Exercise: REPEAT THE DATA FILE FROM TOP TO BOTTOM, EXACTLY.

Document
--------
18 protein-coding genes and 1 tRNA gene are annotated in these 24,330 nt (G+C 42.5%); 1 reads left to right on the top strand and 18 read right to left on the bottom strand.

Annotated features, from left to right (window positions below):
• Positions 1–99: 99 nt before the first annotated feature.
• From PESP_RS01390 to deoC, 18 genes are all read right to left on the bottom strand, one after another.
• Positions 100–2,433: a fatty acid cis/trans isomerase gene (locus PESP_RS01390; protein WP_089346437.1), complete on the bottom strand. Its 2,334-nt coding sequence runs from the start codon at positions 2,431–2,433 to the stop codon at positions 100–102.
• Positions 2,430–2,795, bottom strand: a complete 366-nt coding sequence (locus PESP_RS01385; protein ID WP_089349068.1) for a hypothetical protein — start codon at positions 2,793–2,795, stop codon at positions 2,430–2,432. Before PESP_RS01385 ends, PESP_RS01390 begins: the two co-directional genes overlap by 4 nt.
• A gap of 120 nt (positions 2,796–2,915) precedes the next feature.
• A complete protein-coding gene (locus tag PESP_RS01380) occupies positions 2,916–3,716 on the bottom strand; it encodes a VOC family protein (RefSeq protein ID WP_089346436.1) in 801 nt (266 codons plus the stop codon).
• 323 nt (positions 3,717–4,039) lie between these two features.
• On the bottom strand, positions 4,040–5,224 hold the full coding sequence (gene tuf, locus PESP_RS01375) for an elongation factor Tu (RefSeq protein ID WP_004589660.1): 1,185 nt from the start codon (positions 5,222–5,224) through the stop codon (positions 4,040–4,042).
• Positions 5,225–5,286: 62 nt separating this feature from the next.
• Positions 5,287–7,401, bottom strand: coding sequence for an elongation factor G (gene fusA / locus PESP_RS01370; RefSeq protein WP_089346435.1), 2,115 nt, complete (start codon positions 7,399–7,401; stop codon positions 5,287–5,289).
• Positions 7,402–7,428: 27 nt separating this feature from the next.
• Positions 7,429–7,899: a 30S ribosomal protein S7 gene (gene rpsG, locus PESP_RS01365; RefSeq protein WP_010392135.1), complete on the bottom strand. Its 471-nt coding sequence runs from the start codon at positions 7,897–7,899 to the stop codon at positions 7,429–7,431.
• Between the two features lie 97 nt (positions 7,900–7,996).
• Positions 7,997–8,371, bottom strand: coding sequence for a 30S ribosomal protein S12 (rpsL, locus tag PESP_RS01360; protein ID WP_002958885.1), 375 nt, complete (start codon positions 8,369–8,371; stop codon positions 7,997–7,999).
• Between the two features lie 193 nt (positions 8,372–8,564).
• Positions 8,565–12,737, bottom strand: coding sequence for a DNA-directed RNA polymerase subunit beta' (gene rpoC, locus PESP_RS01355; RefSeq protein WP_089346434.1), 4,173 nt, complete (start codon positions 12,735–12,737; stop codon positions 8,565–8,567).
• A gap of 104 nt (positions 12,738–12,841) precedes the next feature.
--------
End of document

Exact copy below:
18 protein-coding genes and 1 tRNA gene are annotated in these 24,330 nt (G+C 42.5%); 1 reads left to right on the top strand and 18 read right to left on the bottom strand.

Annotated features, from left to right (window positions below):
• Positions 1–99: 99 nt before the first annotated feature.
• From PESP_RS01390 to deoC, 18 genes are all read right to left on the bottom strand, one after another.
• Positions 100–2,433: a fatty acid cis/trans isomerase gene (locus PESP_RS01390; protein WP_089346437.1), complete on the bottom strand. Its 2,334-nt coding sequence runs from the start codon at positions 2,431–2,433 to the stop codon at positions 100–102.
• Positions 2,430–2,795, bottom strand: a complete 366-nt coding sequence (locus PESP_RS01385; protein ID WP_089349068.1) for a hypothetical protein — start codon at positions 2,793–2,795, stop codon at positions 2,430–2,432. Before PESP_RS01385 ends, PESP_RS01390 begins: the two co-directional genes overlap by 4 nt.
• A gap of 120 nt (positions 2,796–2,915) precedes the next feature.
• A complete protein-coding gene (locus tag PESP_RS01380) occupies positions 2,916–3,716 on the bottom strand; it encodes a VOC family protein (RefSeq protein ID WP_089346436.1) in 801 nt (266 codons plus the stop codon).
• 323 nt (positions 3,717–4,039) lie between these two features.
• On the bottom strand, positions 4,040–5,224 hold the full coding sequence (gene tuf, locus PESP_RS01375) for an elongation factor Tu (RefSeq protein ID WP_004589660.1): 1,185 nt from the start codon (positions 5,222–5,224) through the stop codon (positions 4,040–4,042).
• Positions 5,225–5,286: 62 nt separating this feature from the next.
• Positions 5,287–7,401, bottom strand: coding sequence for an elongation factor G (gene fusA / locus PESP_RS01370; RefSeq protein WP_089346435.1), 2,115 nt, complete (start codon positions 7,399–7,401; stop codon positions 5,287–5,289).
• Positions 7,402–7,428: 27 nt separating this feature from the next.
• Positions 7,429–7,899: a 30S ribosomal protein S7 gene (gene rpsG, locus PESP_RS01365; RefSeq protein WP_010392135.1), complete on the bottom strand. Its 471-nt coding sequence runs from the start codon at positions 7,897–7,899 to the stop codon at positions 7,429–7,431.
• Between the two features lie 97 nt (positions 7,900–7,996).
• Positions 7,997–8,371, bottom strand: coding sequence for a 30S ribosomal protein S12 (rpsL, locus tag PESP_RS01360; protein ID WP_002958885.1), 375 nt, complete (start codon positions 8,369–8,371; stop codon positions 7,997–7,999).
• Between the two features lie 193 nt (positions 8,372–8,564).
• Positions 8,565–12,737, bottom strand: coding sequence for a DNA-directed RNA polymerase subunit beta' (gene rpoC, locus PESP_RS01355; RefSeq protein WP_089346434.1), 4,173 nt, complete (start codon positions 12,735–12,737; stop codon positions 8,565–8,567).
• A gap of 104 nt (positions 12,738–12,841) precedes the next feature.